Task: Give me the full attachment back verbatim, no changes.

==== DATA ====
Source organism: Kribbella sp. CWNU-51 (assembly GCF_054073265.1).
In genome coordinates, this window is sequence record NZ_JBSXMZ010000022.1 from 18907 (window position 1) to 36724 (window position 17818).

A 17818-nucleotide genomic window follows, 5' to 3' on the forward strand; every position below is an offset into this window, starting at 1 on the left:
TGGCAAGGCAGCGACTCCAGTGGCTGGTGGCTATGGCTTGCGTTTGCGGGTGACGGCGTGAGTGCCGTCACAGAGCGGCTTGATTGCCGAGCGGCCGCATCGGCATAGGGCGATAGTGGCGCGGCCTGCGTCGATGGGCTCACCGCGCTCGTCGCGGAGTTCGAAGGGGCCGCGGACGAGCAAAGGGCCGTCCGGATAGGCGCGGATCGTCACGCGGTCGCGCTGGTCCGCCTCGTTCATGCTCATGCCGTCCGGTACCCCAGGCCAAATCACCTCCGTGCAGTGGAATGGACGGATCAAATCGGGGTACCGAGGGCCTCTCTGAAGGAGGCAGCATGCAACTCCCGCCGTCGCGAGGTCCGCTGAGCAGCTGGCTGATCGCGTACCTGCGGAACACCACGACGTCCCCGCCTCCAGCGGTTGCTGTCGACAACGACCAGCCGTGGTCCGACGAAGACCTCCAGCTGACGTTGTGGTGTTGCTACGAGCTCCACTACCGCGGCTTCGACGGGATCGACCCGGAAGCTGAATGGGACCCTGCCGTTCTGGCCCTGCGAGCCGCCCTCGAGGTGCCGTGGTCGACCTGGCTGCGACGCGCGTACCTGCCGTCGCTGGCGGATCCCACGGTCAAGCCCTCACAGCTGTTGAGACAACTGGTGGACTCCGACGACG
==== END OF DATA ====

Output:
Source organism: Kribbella sp. CWNU-51 (assembly GCF_054073265.1).
In genome coordinates, this window is sequence record NZ_JBSXMZ010000022.1 from 18907 (window position 1) to 36724 (window position 17818).

A 17818-nucleotide genomic window follows, 5' to 3' on the forward strand; every position below is an offset into this window, starting at 1 on the left:
TGGCAAGGCAGCGACTCCAGTGGCTGGTGGCTATGGCTTGCGTTTGCGGGTGACGGCGTGAGTGCCGTCACAGAGCGGCTTGATTGCCGAGCGGCCGCATCGGCATAGGGCGATAGTGGCGCGGCCTGCGTCGATGGGCTCACCGCGCTCGTCGCGGAGTTCGAAGGGGCCGCGGACGAGCAAAGGGCCGTCCGGATAGGCGCGGATCGTCACGCGGTCGCGCTGGTCCGCCTCGTTCATGCTCATGCCGTCCGGTACCCCAGGCCAAATCACCTCCGTGCAGTGGAATGGACGGATCAAATCGGGGTACCGAGGGCCTCTCTGAAGGAGGCAGCATGCAACTCCCGCCGTCGCGAGGTCCGCTGAGCAGCTGGCTGATCGCGTACCTGCGGAACACCACGACGTCCCCGCCTCCAGCGGTTGCTGTCGACAACGACCAGCCGTGGTCCGACGAAGACCTCCAGCTGACGTTGTGGTGTTGCTACGAGCTCCACTACCGCGGCTTCGACGGGATCGACCCGGAAGCTGAATGGGACCCTGCCGTTCTGGCCCTGCGAGCCGCCCTCGAGGTGCCGTGGTCGACCTGGCTGCGACGCGCGTACCTGCCGTCGCTGGCGGATCCCACGGTCAAGCCCTCACAGCTGTTGAGACAACTGGTGGACTCCGACGACG